I was elected to provide leadership, make decisions, and protect this community. Drug cultivation in our community continues to expand. I have heard estimates that the drug distribution centers have 20,000 drug users that are members of their three collectives, that there are 300 residences in our community being used for cultivation, that drug distribution centers have expanded throughout our commercial area, and at least one candidate for City Council is calling to make South Lake Tahoe a world-class drug destination resort!
Should I be concerned? Or is this the second industry that we have been all hoping for? While local government is limited by its resources to address this challenge, we nevertheless need to have a candid and full debate of the total impacts of this “industry” upon our community, and to take action to defend our community before those-in-support change its character by default.
By the way, September is national drug abuse prevention month. — Bruce Grego is a South Lake Tahoe Council Member.
Waterfront improvements, including a LEED-certified bathroom and concession stand, broke ground at El Dorado Beach on Wednesday.
The improvements are the first phase of the Lakeview Commons project, a multi-agency effort to improve El Dorado Beach and the area across Highway 50 including Campground by the Lake and the El Dorado County Library. The project was previously referred to as the 56-acre project.
In addition to the bathroom and concession stand, the first phase of the California Tahoe Conservancy-funded project includes construction of stairs, a non-motorized boathouse, new barbecue areas, seating areas and an access ramp for the disabled.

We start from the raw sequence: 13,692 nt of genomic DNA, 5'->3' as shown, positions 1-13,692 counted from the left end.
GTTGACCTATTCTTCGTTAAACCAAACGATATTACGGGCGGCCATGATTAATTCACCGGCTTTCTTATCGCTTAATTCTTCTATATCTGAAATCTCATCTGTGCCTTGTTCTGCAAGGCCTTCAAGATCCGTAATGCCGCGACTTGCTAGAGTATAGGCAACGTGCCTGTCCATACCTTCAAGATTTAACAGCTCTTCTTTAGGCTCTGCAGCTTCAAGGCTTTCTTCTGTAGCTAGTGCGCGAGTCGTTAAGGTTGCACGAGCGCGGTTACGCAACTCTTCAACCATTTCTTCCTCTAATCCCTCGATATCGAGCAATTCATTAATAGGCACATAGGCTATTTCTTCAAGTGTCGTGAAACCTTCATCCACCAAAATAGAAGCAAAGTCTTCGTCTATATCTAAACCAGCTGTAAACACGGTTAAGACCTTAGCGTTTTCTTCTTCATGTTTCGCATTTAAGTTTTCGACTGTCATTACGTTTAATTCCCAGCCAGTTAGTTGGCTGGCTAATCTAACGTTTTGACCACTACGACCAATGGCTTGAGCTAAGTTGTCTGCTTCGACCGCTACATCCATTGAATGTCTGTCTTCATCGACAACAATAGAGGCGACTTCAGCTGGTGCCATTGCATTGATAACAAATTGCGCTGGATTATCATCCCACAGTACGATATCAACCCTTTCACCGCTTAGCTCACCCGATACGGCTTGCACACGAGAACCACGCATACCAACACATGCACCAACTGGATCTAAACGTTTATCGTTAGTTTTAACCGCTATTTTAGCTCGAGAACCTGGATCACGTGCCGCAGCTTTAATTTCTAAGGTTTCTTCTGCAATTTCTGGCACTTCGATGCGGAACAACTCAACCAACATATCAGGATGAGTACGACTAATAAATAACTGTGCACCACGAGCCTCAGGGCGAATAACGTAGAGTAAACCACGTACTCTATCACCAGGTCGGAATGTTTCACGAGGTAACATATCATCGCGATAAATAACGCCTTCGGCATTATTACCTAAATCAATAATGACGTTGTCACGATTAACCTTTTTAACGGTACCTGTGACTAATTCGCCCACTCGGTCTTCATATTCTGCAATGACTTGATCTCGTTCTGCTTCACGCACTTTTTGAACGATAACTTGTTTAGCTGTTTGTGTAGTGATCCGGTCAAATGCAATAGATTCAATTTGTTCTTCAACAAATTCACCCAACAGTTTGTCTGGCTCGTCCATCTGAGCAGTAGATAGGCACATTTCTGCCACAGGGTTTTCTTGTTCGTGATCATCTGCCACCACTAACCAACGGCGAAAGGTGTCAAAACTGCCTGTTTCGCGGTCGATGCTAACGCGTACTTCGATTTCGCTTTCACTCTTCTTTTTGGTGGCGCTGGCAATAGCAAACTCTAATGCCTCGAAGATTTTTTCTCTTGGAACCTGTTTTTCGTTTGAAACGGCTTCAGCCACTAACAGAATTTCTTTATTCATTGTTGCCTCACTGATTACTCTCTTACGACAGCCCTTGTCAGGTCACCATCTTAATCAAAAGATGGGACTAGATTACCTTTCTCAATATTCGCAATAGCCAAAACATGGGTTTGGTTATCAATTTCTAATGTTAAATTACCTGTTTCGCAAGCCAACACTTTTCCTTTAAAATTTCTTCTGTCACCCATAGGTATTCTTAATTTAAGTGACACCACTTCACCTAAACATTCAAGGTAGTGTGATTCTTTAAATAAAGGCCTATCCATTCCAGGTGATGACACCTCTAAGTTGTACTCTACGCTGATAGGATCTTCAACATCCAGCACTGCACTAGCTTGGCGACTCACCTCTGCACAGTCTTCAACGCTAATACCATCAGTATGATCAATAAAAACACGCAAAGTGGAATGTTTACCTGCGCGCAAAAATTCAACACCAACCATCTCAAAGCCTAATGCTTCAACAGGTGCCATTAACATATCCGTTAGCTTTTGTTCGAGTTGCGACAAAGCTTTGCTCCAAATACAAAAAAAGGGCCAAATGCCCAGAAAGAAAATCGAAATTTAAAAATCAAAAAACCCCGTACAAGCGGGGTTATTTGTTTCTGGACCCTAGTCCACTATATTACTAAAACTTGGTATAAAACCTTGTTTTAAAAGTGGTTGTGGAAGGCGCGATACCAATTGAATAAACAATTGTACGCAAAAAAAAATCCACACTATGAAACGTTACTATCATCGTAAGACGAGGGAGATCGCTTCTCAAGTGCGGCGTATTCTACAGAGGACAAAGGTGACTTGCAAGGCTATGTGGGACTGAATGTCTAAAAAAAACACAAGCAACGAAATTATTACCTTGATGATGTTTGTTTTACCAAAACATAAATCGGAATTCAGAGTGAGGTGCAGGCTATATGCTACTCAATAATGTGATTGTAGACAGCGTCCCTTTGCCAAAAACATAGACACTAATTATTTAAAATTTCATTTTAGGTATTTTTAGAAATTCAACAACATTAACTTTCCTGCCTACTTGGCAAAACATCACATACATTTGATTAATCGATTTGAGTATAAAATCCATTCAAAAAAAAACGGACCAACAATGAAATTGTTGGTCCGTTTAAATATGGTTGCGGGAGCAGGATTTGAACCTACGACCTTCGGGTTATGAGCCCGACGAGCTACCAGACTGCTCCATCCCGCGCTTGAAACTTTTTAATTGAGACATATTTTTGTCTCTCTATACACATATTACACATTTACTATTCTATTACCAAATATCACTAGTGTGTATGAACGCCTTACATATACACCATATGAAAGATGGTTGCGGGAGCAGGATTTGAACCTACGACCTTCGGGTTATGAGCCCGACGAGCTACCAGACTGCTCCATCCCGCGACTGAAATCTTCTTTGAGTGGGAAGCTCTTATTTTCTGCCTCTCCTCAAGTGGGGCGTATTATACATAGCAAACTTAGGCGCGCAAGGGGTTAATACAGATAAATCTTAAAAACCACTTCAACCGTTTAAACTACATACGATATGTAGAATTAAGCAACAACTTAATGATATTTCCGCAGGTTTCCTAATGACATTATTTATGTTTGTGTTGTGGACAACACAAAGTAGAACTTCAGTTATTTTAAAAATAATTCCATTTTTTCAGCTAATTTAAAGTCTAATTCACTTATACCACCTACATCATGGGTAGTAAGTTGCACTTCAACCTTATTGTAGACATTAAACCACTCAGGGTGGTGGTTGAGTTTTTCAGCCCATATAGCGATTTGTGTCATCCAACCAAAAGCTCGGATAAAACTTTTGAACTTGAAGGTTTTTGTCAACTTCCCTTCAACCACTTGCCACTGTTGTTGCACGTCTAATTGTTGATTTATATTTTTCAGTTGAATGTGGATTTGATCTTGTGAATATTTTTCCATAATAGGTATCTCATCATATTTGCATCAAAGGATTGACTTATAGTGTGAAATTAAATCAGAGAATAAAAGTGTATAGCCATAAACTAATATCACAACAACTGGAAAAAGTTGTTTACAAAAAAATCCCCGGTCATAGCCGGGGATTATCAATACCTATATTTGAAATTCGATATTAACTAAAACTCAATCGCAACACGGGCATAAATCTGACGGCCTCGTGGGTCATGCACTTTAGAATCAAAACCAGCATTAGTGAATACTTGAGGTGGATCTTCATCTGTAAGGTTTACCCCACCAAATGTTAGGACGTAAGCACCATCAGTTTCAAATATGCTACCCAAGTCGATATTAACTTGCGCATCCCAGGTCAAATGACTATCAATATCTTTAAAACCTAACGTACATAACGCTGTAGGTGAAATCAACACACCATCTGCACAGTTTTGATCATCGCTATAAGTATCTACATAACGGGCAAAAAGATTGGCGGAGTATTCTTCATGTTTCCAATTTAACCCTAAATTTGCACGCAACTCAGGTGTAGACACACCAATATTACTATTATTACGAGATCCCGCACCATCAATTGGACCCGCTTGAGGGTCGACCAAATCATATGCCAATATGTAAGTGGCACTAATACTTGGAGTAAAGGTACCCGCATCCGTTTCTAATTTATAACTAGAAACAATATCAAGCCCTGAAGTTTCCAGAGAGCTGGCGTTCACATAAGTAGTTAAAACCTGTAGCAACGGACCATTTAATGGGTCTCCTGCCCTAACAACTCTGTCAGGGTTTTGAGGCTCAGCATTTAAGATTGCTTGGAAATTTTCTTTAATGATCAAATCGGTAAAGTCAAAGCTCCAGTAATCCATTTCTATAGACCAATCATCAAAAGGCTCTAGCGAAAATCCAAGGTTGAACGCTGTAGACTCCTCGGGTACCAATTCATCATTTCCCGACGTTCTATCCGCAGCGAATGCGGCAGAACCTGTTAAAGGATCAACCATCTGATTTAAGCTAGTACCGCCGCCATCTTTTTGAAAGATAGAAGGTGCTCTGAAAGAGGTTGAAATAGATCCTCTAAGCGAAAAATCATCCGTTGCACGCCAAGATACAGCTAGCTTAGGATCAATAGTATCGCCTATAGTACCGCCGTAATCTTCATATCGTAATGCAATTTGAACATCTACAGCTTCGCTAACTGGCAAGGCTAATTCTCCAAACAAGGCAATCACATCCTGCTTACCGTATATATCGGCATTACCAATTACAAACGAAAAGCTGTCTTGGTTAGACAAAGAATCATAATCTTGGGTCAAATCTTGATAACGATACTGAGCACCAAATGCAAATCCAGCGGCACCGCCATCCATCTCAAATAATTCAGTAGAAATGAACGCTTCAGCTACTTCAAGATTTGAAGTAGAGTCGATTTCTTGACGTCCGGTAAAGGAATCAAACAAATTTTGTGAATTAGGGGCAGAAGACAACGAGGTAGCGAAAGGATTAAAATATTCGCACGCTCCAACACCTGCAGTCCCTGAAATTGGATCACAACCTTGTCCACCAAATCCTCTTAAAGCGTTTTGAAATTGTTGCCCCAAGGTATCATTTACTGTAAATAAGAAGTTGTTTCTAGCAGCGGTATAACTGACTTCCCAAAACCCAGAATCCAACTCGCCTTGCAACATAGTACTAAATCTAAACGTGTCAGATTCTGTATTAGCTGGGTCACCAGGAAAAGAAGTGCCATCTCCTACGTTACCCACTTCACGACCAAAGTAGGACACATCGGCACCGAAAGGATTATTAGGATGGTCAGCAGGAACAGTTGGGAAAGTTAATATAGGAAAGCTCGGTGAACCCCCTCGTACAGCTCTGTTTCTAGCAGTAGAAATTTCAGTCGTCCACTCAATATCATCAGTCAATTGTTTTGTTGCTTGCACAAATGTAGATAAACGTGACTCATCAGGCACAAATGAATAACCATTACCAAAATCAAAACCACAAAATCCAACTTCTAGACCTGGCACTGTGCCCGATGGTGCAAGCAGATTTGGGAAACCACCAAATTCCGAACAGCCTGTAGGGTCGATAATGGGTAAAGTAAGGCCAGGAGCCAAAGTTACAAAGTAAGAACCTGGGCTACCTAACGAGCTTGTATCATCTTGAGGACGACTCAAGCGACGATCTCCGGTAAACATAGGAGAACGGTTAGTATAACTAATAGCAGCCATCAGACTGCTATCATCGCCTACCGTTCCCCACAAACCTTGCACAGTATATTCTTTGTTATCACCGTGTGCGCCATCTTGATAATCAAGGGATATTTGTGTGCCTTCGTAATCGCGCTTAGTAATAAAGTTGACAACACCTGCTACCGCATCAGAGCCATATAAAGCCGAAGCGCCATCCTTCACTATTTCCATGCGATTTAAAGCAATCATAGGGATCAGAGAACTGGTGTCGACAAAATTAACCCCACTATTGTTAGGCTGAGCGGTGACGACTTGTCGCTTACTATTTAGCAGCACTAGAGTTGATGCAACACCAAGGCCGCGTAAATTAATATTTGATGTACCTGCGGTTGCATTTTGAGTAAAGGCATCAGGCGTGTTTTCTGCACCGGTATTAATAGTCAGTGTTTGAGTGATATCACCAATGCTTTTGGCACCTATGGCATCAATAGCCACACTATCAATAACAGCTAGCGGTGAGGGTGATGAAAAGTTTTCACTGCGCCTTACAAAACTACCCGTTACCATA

Repair of an erosion-damaged retaining wall is also included in the project and will be a priority when the contractor begins work on the project within the next 10 days, said John Greenhut, South Lake Tahoe's Public Works Director.
“We feel this project really accomplishes major goals set forth by the community,” said designer Manuela King during a Wednesday ceremony at the project site.
The recreation area will be closed during construction, which is scheduled for completion in July 2011, Greenhut said.
Officials will evaluate progress on the project in October to determine whether the area will remain closed during the winter, Greenhut said. If the project area is opened during the winter, it will be closed at the start of the 2011 grading season until the first phase is complete.
The project, which has been in development for three years, got on the ground “really quick” by Lake Tahoe Basin standards, Greenhut said, noting the agencies in the region are good at planning, but not necessarily getting projects built.
The California Tahoe Conservancy has funded the project to the tune of $7.5 million, which includes planning and contingency costs. Construction costs for the first phase of the project are estimated at $4.5 million.
Phase two of the project includes the construction of a cantilevered walkway along the eastern part of the beach. Funding has yet to be secured for that phase.
Major changes envisioned for the area on the south side of Highway 50 remain in the conceptual phase, Greenhut said.